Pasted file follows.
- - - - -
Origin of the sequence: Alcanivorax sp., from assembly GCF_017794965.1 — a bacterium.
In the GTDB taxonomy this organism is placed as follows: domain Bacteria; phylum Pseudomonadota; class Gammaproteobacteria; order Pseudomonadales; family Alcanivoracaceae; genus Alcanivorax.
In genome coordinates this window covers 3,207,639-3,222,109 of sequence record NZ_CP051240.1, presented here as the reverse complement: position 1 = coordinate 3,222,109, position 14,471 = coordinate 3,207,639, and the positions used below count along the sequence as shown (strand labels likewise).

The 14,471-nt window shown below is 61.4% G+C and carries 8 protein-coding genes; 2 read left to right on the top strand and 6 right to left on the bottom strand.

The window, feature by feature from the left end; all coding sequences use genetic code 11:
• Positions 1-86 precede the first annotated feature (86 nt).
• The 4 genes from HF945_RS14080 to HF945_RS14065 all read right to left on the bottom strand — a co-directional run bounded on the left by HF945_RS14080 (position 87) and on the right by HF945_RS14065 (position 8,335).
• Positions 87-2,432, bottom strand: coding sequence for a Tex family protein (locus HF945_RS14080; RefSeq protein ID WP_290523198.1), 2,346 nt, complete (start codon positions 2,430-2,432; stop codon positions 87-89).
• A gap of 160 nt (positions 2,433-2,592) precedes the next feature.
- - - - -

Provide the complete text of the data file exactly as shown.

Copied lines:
Origin of the sequence: Alcanivorax sp., from assembly GCF_017794965.1 — a bacterium.
In the GTDB taxonomy this organism is placed as follows: domain Bacteria; phylum Pseudomonadota; class Gammaproteobacteria; order Pseudomonadales; family Alcanivoracaceae; genus Alcanivorax.
In genome coordinates this window covers 3,207,639-3,222,109 of sequence record NZ_CP051240.1, presented here as the reverse complement: position 1 = coordinate 3,222,109, position 14,471 = coordinate 3,207,639, and the positions used below count along the sequence as shown (strand labels likewise).

The 14,471-nt window shown below is 61.4% G+C and carries 8 protein-coding genes; 2 read left to right on the top strand and 6 right to left on the bottom strand.

The window, feature by feature from the left end; all coding sequences use genetic code 11:
• Positions 1-86 precede the first annotated feature (86 nt).
• The 4 genes from HF945_RS14080 to HF945_RS14065 all read right to left on the bottom strand — a co-directional run bounded on the left by HF945_RS14080 (position 87) and on the right by HF945_RS14065 (position 8,335).
• Positions 87-2,432, bottom strand: coding sequence for a Tex family protein (locus HF945_RS14080; RefSeq protein ID WP_290523198.1), 2,346 nt, complete (start codon positions 2,430-2,432; stop codon positions 87-89).
• A gap of 160 nt (positions 2,433-2,592) precedes the next feature.